MDJ | Bae and Pussy Foot

BAE

I was absolutely pumped for this practice!


On Tuesday Jan Drogynous and myself went down and visited one of our lovely sponsors Bruised Boutique in New Hampshire, and I finally got some new knee pads and a sparkly new CERTIFIED helmet. When I first started skating back in May I got triple eight pads and none of them fit me correctly. Since then I’ve spent every practice adjusting my knee pads and making sure they stay on, specifically when doing things like knee taps. This practice we did knee taps and the whole experience was different for me because of my gear! I bought a pair of slim knee killer 187s and not only do they fit like a glove but the impact when falling was way softer (I did discover a fun little bruise, picture included) and I was able to slide a bit on the floor instead of just full on stopping. So this was a good success for me from this practice.


It also had me looking back and reflecting on how far I have come as a skater in a short amount of time. I dropped in on a few practices from skate school’s first class in 2019 and we did transitions and knee taps. Both I struggled with, and absolutely hated them. After that night I went home and really kind of stewed on the situation, transitions specifically. I thought about how my brain just wouldn’t let me do the things out of fear and it started to make me angry. Then one morning I just woke up determined, put my skates on and started practicing in my kitchen. After a while of doing this almost daily and recording myself, it finally clicked! This was an amazing feeling for me, I FRIGGIN DID IT!


Last night at practice I was doing transitions like it was MY JOB. It may have taken me months to learn but I believe I have proved to myself that I can do anything I set my mind to. Roller Derby makes me a better person, and I am so thankful for that <3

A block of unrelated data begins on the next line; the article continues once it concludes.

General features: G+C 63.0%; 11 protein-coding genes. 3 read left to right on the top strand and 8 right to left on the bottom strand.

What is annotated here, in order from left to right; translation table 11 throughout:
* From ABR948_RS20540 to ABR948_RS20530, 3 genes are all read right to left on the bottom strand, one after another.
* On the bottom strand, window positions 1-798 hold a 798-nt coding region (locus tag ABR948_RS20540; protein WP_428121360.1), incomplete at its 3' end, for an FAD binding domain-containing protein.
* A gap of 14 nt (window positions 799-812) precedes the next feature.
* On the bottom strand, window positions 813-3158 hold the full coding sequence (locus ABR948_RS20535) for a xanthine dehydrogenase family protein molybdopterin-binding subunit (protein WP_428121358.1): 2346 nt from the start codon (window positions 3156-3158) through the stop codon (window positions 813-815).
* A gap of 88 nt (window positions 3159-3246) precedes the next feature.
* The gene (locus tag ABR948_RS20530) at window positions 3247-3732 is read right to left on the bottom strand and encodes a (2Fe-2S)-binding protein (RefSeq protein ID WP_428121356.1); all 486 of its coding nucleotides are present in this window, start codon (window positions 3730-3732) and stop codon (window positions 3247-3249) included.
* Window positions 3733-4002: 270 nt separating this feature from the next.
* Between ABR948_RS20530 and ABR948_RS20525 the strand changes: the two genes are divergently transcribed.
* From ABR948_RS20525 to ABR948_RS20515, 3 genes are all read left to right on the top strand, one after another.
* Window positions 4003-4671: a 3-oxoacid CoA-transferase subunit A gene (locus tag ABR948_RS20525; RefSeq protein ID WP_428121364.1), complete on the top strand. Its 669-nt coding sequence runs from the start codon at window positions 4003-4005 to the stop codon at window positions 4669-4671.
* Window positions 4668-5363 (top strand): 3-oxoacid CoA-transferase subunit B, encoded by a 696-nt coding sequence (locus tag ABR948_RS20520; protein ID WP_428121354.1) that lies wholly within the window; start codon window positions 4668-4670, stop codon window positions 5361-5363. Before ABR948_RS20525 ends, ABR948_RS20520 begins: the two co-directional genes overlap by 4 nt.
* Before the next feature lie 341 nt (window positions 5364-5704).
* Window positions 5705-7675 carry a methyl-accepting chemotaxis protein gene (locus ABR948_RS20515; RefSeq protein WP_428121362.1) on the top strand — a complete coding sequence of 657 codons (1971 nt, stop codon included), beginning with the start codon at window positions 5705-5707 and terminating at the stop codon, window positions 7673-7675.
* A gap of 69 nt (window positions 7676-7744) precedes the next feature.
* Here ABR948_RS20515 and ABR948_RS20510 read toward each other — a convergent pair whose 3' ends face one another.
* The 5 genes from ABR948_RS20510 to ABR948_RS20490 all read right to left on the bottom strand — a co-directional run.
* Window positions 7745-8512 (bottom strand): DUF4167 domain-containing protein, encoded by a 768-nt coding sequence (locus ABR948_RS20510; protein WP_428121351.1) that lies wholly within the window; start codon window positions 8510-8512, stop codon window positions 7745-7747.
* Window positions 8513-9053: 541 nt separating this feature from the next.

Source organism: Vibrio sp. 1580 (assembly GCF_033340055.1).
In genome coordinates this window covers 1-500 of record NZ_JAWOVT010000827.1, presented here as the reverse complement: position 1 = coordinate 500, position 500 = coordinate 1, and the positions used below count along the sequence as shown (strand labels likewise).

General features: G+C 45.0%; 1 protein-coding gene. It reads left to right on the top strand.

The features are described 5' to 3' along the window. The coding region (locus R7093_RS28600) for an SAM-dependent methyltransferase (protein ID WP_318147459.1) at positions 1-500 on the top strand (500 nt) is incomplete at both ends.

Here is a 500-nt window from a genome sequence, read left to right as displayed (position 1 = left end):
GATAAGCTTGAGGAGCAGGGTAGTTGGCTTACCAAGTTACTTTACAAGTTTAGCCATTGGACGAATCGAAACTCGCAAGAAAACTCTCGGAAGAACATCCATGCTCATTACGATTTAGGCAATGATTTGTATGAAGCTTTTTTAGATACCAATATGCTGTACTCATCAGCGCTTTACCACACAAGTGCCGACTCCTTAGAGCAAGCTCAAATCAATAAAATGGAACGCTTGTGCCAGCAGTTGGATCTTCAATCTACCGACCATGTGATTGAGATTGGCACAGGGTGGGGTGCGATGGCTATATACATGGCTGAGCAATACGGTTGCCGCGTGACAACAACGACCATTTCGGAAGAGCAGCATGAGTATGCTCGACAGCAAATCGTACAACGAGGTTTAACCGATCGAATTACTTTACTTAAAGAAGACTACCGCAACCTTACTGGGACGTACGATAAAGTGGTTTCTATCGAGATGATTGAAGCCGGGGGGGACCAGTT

**Bae Harbor Butcher #415**


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PUSSY FOOT


I walked into skate school last Wednesday worried that I’d feel out of place. I hadn’t been on skates in nearly a month. The whole point of me repeating skate school was to improve my skills. The only way to improve my skills was to practice, which I hadn’t been doing because I hadn’t been to skate school. I think, in the back of my mind, I had convinced myself that because I had missed so many classes, skate school session #2 was a bust and I’d have to re-learn during session #3.


I got my gear and skates on a little faster than usual - or so I thought, until I realized that I had forgotten to put on my wrist guards and mouth guard. Back to the bag to finish gearing up, and back out for a few more warm up laps. I didn’t feel wobbly. Early on, another skater took a pretty good fall, which reminded me that I hadn’t put on my butt pads. Back to the bag again.  I pulled on my padded shorts knowing I’d probably be thankful for them later.

We worked on transitions - turning from forward to backward to forward again. I was shaky at first, but the more I did, the easier it got. Using my right foot first was a piece of cake but trying to go left foot first got me nowhere. Ness, who was skating next to me, gave me one quick piece of advice: “Look where you want to go. Point your head and shoulders in that direction.” Like magic, it worked. I was giggling after a few successful left-foot-first transitions.


We broke into small groups and talked about what was working, what wasn’t, and what we were having trouble with. The skaters in my group were pretty confident with transitions, so we talked about some other skills. I mentioned that I couldn’t do plow stops, and again, got a few quick pieces of advice. I tested the advice I was given and - more magic - it worked again. I did a plow stop for maybe the first time ever.


We did lots of review. We covered everything I had missed in the previous four weeks. Transitions, knee taps, turnaround toe stops were easier than I expected them to be. And then we started hopping. We practiced hopping in place and hopping while we skated. Finally, we separated into groups, and practiced hopping over a couple of sideways safety cones.


Even though we were all getting enough height to clear the cones (a couple of inches), seeing an obstacle was scary. What’s the worst that can happen? You miss. You fall. No big deal - get up, get back in line and try again. I watched lots of great hops and some pretty spectacular falls. On my first try I cleared the cones and stayed upright. Second try, I cleared the cones, but took a pretty good fall, flailing and crashing and rolling. I laughed for a while and was thankful for my padded shorts.

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